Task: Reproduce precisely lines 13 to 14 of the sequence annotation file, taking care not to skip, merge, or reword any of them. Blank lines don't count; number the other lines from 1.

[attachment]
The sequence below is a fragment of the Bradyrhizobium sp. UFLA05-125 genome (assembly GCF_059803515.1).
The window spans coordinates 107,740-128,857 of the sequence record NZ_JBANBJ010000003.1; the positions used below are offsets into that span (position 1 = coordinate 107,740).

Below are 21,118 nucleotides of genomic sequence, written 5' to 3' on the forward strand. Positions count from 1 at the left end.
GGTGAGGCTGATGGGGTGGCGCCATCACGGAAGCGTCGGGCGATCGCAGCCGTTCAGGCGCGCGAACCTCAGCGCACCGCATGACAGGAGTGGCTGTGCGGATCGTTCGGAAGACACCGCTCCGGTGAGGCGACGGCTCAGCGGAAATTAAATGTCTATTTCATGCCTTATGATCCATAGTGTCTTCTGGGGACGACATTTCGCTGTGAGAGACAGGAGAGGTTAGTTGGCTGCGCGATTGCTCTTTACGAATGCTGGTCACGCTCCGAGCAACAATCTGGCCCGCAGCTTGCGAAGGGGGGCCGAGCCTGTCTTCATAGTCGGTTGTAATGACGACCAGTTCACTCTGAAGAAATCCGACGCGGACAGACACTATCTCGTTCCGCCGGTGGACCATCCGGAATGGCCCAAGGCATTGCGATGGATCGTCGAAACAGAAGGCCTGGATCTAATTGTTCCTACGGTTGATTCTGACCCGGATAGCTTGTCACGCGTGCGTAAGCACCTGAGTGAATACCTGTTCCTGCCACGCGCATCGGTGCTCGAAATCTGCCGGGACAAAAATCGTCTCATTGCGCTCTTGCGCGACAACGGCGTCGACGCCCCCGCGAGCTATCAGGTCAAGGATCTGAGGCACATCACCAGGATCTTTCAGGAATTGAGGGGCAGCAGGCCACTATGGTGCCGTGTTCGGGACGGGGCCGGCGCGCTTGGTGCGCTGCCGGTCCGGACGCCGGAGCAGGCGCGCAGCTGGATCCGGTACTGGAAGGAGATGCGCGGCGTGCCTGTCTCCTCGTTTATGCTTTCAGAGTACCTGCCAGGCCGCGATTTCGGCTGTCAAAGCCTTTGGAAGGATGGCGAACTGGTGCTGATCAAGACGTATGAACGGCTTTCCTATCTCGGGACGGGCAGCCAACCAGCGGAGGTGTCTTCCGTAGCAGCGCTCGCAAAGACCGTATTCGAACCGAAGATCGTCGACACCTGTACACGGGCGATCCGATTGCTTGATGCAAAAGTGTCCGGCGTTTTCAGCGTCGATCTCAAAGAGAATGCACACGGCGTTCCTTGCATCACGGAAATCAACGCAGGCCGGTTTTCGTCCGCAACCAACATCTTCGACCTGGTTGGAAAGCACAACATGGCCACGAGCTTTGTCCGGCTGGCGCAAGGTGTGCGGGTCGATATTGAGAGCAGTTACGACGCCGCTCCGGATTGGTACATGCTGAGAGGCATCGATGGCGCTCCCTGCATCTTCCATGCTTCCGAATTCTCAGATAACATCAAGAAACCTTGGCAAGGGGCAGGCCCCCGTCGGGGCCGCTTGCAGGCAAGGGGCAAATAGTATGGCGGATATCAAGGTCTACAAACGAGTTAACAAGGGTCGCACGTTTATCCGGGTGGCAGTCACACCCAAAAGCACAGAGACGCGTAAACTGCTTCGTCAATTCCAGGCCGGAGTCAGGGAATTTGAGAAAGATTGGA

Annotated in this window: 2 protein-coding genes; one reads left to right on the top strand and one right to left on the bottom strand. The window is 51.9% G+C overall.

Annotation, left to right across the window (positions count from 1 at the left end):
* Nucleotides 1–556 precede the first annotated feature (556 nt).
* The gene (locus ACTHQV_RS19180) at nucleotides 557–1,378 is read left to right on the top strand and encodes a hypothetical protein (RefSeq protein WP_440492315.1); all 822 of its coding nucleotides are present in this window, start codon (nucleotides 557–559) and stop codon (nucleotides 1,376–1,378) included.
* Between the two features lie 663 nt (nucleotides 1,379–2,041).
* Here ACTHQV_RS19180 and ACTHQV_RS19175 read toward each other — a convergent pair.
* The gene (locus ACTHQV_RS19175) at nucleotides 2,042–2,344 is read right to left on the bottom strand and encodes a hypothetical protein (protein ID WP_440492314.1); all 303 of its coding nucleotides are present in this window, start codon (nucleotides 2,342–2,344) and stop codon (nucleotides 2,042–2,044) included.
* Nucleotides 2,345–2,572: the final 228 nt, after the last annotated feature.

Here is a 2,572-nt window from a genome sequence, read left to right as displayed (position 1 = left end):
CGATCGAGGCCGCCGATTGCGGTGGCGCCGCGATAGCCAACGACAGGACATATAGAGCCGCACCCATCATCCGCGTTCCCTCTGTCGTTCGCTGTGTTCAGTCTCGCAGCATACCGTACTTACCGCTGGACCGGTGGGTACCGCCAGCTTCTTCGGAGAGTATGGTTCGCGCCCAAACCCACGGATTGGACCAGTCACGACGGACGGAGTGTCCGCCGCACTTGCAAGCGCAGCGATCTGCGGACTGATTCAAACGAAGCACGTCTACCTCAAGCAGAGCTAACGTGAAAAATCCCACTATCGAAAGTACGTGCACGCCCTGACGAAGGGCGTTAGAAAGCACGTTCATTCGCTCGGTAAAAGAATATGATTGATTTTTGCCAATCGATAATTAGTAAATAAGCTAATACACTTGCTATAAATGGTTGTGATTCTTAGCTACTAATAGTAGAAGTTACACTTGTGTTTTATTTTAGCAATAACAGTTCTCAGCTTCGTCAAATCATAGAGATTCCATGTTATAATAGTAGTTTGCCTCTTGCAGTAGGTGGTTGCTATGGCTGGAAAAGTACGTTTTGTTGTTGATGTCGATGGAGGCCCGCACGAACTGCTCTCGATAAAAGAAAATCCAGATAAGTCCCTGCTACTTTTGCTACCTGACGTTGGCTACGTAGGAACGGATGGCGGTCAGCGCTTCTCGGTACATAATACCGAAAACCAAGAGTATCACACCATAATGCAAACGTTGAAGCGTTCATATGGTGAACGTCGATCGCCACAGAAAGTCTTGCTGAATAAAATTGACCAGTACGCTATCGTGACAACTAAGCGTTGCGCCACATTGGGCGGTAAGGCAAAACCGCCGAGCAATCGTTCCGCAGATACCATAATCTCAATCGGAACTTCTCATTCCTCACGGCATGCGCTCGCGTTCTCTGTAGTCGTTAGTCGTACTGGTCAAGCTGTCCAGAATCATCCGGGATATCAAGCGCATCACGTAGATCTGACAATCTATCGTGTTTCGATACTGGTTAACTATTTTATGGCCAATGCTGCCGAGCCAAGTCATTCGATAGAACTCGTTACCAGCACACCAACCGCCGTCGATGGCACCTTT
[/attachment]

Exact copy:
Here is a 2,572-nt window from a genome sequence, read left to right as displayed (position 1 = left end):
CGATCGAGGCCGCCGATTGCGGTGGCGCCGCGATAGCCAACGACAGGACATATAGAGCCGCACCCATCATCCGCGTTCCCTCTGTCGTTCGCTGTGTTCAGTCTCGCAGCATACCGTACTTACCGCTGGACCGGTGGGTACCGCCAGCTTCTTCGGAGAGTATGGTTCGCGCCCAAACCCACGGATTGGACCAGTCACGACGGACGGAGTGTCCGCCGCACTTGCAAGCGCAGCGATCTGCGGACTGATTCAAACGAAGCACGTCTACCTCAAGCAGAGCTAACGTGAAAAATCCCACTATCGAAAGTACGTGCACGCCCTGACGAAGGGCGTTAGAAAGCACGTTCATTCGCTCGGTAAAAGAATATGATTGATTTTTGCCAATCGATAATTAGTAAATAAGCTAATACACTTGCTATAAATGGTTGTGATTCTTAGCTACTAATAGTAGAAGTTACACTTGTGTTTTATTTTAGCAATAACAGTTCTCAGCTTCGTCAAATCATAGAGATTCCATGTTATAATAGTAGTTTGCCTCTTGCAGTAGGTGGTTGCTATGGCTGGAAAAGTACGTTTTGTTGTTGATGTCGATGGAGGCCCGCACGAACTGCTCTCGATAAAAGAAAATCCAGATAAGTCCCTGCTACTTTTGCTACCTGACGTTGGCTACGTAGGAACGGATGGCGGTCAGCGCTTCTCGGTACATAATACCGAAAACCAAGAGTATCACACCATAATGCAAACGTTGAAGCGTTCATATGGTGAACGTCGATCGCCACAGAAAGTCTTGCTGAATAAAATTGACCAGTACGCTATCGTGACAACTAAGCGTTGCGCCACATTGGGCGGTAAGGCAAAACCGCCGAGCAATCGTTCCGCAGATACCATAATCTCAATCGGAACTTCTCATTCCTCACGGCATGCGCTCGCGTTCTCTGTAGTCGTTAGTCGTACTGGTCAAGCTGTCCAGAATCATCCGGGATATCAAGCGCATCACGTAGATCTGACAATCTATCGTGTTTCGATACTGGTTAACTATTTTATGGCCAATGCTGCCGAGCCAAGTCATTCGATAGAACTCGTTACCAGCACACCAACCGCCGTCGATGGCACCTTT